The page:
Kutteh, Michael A / Abiad, May / Norman, Gary L / Kutteh, William H. ·University of Oklahoma College of Medicine, Oklahoma City, Oklahoma. · American University of Beirut School of Medicine, Beirut, Lebanon. · INOVA Diagnostics, Inc, San Diego, California. · Division of Reproductive Endocrinology, Department of Obstetrics and Gynecology, Vanderbilt University School of Medicine, Fertility Associates of Memphis, Memphis, Tennessee. ·Am J Reprod Immunol · Pubmed #30977932.

ABSTRACT: PROBLEM: Celiac disease (CD) is an autoimmune intestinal inflammatory disease triggered by gluten in the diet. Untreated CD has been associated with pregnancy loss and infertility. The purpose of this study was to screen unselected women with recurrent pregnancy loss (RPL) for markers of CD to determine whether a correlation exists between RPL and CD serum markers. METHOD OF STUDY: Frequencies of three serum markers of CD [tissue transglutaminase (TTG) IgA, endomysial (EMA) IgA, and deaminated gliadin peptide (DGP) IgA] were determined by enzyme-linked immunoassay (ELISA). Seven hundred and eight women who had two or more failed clinical pregnancies (cases) and one hundred women with at least one live birth and no miscarriages (controls) were included in this study. All cases had a full workup for RPL based on the American Society for Reproductive Medicine 2013 guidelines. Antiphospholipid antibodies (aPL) were correlated with CD markers based on their potential prothrombotic role. Results The results show no significant difference in the prevalence of CD autoantibodies when comparing the RPL patients with the controls. Over half of the patients who tested positive for serum markers for CD also had positive aPL. Conclusion Screening unselected women with RPL who are asymptomatic for CD is not supported based on these data. Women who test positive for CD may be candidates for aPL testing based on the association of adverse pregnancy outcomes.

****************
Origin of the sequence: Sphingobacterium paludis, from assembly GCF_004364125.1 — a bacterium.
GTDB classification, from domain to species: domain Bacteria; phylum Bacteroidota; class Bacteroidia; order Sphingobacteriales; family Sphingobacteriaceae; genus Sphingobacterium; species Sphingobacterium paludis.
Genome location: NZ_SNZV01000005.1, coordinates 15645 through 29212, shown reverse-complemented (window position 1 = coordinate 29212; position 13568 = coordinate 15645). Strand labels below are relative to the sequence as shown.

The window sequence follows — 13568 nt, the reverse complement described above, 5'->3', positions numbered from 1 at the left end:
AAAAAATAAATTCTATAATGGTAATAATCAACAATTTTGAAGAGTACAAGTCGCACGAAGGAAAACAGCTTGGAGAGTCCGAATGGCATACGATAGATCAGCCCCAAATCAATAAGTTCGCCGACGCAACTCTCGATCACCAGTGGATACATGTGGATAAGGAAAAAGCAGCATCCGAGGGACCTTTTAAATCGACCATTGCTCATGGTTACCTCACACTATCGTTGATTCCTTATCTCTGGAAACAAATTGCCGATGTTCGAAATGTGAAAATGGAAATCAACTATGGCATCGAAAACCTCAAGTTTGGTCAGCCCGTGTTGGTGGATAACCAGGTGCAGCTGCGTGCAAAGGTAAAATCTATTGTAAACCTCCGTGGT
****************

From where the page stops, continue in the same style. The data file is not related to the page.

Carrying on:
13 Article Duodenal bacterial proteolytic activity determines sensitivity to dietary antigen through protease-activated receptor-2. 2019